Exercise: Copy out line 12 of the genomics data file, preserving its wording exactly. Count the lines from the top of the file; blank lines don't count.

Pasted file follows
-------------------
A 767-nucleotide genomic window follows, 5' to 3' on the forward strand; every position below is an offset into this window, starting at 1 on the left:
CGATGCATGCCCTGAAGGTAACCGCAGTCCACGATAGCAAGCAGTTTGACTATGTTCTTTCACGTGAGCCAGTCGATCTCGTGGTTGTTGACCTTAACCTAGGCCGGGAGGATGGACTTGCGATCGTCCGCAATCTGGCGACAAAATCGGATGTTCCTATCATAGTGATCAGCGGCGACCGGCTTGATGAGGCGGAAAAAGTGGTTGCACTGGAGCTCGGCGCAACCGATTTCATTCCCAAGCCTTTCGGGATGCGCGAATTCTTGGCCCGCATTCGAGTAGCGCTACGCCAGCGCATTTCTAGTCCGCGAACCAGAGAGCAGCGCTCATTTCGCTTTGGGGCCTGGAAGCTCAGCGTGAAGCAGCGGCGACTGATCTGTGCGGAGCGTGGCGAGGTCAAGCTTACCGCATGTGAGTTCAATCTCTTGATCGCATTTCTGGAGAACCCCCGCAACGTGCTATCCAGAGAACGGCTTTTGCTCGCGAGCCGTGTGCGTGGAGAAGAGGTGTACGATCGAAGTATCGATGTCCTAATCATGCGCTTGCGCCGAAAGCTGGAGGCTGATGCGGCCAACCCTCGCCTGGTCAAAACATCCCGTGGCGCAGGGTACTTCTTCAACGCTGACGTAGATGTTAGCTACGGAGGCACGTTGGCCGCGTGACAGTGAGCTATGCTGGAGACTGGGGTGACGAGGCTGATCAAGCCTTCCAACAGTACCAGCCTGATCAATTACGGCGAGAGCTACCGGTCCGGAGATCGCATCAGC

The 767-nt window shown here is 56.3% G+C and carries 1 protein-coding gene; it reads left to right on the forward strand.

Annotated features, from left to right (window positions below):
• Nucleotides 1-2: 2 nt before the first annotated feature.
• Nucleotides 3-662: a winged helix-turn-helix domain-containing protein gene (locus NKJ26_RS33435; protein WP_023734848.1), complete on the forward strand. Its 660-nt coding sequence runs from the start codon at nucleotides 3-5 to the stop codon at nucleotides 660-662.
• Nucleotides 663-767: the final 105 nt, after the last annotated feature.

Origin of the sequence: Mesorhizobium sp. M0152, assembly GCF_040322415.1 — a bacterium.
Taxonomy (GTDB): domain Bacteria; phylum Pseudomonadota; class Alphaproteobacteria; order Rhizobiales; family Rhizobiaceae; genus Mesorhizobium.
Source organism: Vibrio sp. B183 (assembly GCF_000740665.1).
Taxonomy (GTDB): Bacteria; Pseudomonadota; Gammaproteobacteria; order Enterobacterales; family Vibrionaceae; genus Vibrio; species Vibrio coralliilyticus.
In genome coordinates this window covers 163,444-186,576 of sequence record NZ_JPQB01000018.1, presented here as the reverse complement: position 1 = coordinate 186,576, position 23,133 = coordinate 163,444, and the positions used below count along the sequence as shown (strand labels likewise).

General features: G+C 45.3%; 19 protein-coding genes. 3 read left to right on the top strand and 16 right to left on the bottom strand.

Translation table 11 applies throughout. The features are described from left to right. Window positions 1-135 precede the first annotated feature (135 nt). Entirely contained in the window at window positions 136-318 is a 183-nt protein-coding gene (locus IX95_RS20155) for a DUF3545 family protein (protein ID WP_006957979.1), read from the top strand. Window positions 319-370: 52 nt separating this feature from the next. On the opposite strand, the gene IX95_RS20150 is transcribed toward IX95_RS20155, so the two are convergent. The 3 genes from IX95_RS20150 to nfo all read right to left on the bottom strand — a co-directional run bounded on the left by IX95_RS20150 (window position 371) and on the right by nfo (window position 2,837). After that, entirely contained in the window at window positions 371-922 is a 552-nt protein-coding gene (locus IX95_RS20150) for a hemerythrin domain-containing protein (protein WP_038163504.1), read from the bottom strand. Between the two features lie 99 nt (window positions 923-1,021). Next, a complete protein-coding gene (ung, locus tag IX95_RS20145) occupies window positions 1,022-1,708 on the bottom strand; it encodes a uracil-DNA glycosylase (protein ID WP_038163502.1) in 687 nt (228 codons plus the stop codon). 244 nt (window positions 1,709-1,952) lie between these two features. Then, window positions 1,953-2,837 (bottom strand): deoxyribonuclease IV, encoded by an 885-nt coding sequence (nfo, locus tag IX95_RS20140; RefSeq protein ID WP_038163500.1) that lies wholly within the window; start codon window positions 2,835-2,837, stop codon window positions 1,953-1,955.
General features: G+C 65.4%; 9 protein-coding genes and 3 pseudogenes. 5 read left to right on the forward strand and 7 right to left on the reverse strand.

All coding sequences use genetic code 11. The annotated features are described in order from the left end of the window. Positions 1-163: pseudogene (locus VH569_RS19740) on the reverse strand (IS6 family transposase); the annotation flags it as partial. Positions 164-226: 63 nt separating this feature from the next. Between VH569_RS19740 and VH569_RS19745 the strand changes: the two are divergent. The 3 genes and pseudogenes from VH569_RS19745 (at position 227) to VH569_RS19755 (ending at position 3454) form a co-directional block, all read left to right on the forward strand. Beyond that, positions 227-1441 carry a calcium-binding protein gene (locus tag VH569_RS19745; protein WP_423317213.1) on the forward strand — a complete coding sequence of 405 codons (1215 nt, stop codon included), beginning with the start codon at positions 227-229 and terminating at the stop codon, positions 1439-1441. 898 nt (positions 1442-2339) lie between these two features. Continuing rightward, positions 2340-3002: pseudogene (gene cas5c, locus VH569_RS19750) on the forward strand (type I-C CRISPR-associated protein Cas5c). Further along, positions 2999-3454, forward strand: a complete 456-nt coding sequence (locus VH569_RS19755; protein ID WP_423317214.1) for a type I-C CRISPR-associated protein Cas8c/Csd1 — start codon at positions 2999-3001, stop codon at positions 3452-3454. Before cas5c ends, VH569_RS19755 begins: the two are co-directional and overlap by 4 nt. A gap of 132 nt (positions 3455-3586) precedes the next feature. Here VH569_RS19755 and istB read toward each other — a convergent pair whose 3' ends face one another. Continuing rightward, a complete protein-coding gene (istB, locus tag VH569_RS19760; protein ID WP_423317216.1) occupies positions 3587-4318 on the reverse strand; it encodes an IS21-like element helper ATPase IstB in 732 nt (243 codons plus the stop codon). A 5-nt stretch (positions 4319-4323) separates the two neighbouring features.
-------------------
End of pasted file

In genome coordinates this window covers 163,444-186,576 of sequence record NZ_JPQB01000018.1, presented here as the reverse complement: position 1 = coordinate 186,576, position 23,133 = coordinate 163,444, and the positions used below count along the sequence as shown (strand labels likewise).